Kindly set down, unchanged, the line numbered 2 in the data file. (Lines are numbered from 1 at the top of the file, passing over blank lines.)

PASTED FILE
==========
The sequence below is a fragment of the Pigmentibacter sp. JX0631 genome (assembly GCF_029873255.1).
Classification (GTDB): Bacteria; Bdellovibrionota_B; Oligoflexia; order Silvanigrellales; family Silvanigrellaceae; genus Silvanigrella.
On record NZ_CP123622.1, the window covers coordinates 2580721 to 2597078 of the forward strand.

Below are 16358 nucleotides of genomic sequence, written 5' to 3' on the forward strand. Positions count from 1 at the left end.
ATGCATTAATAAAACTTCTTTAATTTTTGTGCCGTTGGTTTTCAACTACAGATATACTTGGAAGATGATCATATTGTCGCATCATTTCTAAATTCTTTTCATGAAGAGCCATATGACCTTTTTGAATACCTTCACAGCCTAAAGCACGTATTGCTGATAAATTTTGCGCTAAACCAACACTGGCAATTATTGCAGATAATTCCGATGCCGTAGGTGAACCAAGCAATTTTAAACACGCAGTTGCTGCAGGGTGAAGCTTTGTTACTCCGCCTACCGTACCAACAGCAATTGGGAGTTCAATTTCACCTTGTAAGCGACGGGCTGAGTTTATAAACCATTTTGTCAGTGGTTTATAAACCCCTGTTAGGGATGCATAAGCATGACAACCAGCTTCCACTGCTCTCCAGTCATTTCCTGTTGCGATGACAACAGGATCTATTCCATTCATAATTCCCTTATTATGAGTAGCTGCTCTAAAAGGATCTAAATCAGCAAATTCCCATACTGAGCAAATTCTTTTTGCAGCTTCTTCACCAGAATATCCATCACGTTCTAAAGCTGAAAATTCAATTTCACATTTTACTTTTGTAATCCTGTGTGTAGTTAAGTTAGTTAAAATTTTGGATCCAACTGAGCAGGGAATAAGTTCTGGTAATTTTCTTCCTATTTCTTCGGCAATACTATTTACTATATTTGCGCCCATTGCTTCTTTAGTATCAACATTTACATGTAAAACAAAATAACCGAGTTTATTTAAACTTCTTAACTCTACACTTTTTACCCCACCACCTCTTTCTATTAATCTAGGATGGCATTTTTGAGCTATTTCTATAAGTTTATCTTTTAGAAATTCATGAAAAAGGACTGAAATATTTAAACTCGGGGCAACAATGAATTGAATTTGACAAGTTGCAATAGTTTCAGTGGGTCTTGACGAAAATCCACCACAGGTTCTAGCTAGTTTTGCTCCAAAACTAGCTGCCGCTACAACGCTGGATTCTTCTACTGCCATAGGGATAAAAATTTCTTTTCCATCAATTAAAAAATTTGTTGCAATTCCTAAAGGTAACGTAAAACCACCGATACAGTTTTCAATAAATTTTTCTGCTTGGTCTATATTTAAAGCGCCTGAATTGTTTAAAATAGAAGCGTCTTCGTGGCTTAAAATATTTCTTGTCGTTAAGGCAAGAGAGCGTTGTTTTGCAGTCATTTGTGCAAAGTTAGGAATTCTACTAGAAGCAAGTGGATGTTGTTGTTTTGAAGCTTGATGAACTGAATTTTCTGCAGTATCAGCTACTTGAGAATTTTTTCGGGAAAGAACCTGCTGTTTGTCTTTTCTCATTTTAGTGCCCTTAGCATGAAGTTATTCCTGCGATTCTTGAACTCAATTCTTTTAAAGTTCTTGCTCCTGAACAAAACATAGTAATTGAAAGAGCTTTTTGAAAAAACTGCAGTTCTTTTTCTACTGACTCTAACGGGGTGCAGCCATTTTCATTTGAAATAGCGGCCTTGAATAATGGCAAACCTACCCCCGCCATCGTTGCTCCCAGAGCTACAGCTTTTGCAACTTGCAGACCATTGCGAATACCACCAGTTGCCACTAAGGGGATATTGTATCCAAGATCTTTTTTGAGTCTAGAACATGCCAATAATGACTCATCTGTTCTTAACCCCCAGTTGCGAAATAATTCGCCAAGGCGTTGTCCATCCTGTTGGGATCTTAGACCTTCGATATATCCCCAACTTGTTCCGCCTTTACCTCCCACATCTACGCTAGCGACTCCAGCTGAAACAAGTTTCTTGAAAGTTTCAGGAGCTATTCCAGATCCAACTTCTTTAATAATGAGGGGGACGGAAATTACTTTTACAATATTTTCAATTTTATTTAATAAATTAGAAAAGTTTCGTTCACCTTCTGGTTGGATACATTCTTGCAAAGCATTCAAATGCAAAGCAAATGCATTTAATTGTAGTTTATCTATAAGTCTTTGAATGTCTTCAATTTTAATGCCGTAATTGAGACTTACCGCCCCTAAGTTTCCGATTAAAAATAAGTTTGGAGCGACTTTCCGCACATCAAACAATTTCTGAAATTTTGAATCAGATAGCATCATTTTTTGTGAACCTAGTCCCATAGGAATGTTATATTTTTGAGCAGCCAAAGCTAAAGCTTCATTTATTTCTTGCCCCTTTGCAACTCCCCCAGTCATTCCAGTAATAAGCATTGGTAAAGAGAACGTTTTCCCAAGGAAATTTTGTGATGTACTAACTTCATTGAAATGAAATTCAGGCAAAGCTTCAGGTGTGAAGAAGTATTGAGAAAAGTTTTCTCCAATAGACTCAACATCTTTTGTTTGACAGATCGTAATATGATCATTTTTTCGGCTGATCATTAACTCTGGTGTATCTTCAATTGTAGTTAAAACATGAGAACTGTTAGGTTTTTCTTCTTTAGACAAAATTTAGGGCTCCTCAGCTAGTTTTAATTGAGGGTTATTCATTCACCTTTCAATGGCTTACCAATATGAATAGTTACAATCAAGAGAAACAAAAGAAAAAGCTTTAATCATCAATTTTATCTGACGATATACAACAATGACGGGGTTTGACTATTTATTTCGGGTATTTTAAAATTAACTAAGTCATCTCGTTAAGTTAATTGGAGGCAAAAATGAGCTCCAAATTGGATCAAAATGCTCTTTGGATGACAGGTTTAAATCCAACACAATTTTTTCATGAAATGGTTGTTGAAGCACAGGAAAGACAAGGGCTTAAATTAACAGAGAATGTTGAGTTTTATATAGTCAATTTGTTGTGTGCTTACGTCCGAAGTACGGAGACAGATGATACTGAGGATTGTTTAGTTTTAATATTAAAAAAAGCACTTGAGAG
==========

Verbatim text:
Classification (GTDB): Bacteria; Bdellovibrionota_B; Oligoflexia; order Silvanigrellales; family Silvanigrellaceae; genus Silvanigrella.